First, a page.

• VOIP services compete with traditional telephone services, as they should, because all communications, whether characterized as "telephone calls" or "data packets" are in fact the same.2

  • Regulator's job is not to save old and dying business models but keep anti-competitive and other misbehaviour by players in check.

  • Not allowing differential pricing is the correct modus operandi in contrast to an overtly burdensome, new and expensive infrastructure.

  • Vertical integration in whatever direction would give the intermediary vendors of TSPs and ISPs the whip hand in the key information market of the 21st century, and thereby throughout society.

  • In the European Union the Recommendation CM/Rec (2016) of the Committee of Ministers to member States on protecting and promoting the right to freedom of expression and the right to private life with regard to network neutrality adopted on January 13, 2016 by the Council of Europe, it is recommended that "3.1. Internet service providers should not discriminate against traffic from other providers of content, applications and services which compete with their own products".

  • The Canadian Radio-television and Telecommunications Commission (CRTC) issued a decision on 29 January 20153 directing Bell Mobility to eliminate its unlawful practice of exempting its mobile TV service from data charges. It also held the data exemption of a TV app of Videotron to be unlawful.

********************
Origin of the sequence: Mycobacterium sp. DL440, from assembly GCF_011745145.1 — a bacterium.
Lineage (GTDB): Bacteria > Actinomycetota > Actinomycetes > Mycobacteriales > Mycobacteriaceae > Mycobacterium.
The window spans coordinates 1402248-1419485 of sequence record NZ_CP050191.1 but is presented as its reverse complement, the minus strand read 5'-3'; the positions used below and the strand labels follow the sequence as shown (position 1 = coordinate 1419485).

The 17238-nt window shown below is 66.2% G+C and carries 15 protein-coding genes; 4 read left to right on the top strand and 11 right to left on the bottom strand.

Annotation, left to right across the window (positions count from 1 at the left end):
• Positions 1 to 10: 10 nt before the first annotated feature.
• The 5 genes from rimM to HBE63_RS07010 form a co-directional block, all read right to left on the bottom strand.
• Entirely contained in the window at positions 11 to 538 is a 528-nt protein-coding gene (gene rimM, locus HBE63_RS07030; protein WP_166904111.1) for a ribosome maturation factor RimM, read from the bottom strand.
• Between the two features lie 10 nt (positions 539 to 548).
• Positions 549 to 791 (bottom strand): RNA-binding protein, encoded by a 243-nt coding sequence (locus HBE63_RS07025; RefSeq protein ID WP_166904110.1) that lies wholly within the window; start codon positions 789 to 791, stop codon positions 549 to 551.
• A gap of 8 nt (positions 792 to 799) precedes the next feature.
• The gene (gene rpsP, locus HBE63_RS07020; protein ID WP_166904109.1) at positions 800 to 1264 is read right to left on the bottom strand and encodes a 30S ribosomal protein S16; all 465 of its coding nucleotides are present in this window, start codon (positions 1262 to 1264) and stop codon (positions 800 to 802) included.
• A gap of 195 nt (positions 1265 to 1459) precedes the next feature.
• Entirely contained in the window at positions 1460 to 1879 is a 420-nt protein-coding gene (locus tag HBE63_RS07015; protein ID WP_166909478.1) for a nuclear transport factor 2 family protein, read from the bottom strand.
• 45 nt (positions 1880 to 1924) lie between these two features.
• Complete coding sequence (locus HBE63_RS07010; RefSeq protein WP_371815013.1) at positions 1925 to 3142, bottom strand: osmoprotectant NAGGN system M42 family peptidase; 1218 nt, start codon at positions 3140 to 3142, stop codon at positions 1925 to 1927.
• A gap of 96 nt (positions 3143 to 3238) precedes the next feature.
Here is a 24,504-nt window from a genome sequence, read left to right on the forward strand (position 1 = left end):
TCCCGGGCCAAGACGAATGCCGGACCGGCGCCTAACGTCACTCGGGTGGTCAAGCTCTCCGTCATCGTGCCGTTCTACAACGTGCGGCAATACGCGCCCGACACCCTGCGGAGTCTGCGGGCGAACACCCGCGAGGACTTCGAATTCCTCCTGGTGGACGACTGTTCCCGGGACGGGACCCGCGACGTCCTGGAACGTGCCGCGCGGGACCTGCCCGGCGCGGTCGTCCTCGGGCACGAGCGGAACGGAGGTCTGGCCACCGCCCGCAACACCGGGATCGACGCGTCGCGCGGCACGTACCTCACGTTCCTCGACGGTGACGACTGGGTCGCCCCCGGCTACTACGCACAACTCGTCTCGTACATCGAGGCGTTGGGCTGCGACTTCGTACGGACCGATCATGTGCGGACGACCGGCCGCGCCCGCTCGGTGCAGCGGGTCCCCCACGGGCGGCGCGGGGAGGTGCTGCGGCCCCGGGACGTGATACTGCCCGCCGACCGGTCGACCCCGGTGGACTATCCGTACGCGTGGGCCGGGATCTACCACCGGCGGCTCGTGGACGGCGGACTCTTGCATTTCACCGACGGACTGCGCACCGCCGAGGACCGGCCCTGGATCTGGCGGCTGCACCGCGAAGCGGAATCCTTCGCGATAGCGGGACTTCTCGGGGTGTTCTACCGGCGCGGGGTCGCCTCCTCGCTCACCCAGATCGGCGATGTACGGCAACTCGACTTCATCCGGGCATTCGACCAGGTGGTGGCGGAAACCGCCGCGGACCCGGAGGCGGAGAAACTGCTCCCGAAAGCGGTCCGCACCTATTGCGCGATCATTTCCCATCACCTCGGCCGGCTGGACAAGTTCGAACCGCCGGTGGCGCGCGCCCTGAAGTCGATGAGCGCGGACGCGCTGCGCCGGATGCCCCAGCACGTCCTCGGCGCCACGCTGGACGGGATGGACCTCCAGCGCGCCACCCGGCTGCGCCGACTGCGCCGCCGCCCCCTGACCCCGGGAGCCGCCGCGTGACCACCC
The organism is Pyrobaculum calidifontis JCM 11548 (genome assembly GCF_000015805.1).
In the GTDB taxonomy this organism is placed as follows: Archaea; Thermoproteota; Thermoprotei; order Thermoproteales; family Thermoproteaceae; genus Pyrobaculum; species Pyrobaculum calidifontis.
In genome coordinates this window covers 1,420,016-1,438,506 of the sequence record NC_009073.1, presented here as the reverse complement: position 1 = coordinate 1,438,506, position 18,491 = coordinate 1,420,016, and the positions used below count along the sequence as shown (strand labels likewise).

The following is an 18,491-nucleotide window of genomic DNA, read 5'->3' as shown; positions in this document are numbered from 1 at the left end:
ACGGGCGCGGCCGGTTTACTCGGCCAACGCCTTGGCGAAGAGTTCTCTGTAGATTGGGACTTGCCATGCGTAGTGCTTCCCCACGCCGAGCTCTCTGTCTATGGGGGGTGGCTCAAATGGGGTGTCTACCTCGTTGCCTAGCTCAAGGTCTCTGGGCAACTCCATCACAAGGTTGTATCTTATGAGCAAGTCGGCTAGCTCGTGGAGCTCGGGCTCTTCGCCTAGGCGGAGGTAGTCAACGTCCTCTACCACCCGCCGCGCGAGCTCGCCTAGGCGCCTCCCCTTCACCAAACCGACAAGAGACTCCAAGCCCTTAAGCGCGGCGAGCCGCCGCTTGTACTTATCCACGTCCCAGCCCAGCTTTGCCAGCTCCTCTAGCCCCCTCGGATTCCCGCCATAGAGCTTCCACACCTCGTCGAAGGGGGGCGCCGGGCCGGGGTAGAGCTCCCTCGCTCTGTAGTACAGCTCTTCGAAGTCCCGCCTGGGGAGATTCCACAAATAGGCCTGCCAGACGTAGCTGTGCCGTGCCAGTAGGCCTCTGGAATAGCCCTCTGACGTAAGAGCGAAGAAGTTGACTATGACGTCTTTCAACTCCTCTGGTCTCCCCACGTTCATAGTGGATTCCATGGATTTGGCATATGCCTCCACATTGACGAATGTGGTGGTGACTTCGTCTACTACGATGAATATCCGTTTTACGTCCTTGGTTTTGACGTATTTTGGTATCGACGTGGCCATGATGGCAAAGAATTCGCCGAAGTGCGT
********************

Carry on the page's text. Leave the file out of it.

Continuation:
• Proposals to allow price discrimination because data is "time-sensitive" or "more secure," as though HTTPS packets could be priced differently from HTTP packets, are the essence of anti-competitive routing.4

  • If there is no business case for TSPs to offer free data services, why some providers insist that no consideration of any kind is being exchanged in proposals like "Free Basics"?5

  • No telecommunications service provider should be allowed to sell the traffic it carries for its low-income subscribers, in bulk, to a data-mining company for surveillance and analysis, which thereby achieves a competitive advantage in the sale of Internet-based advertising.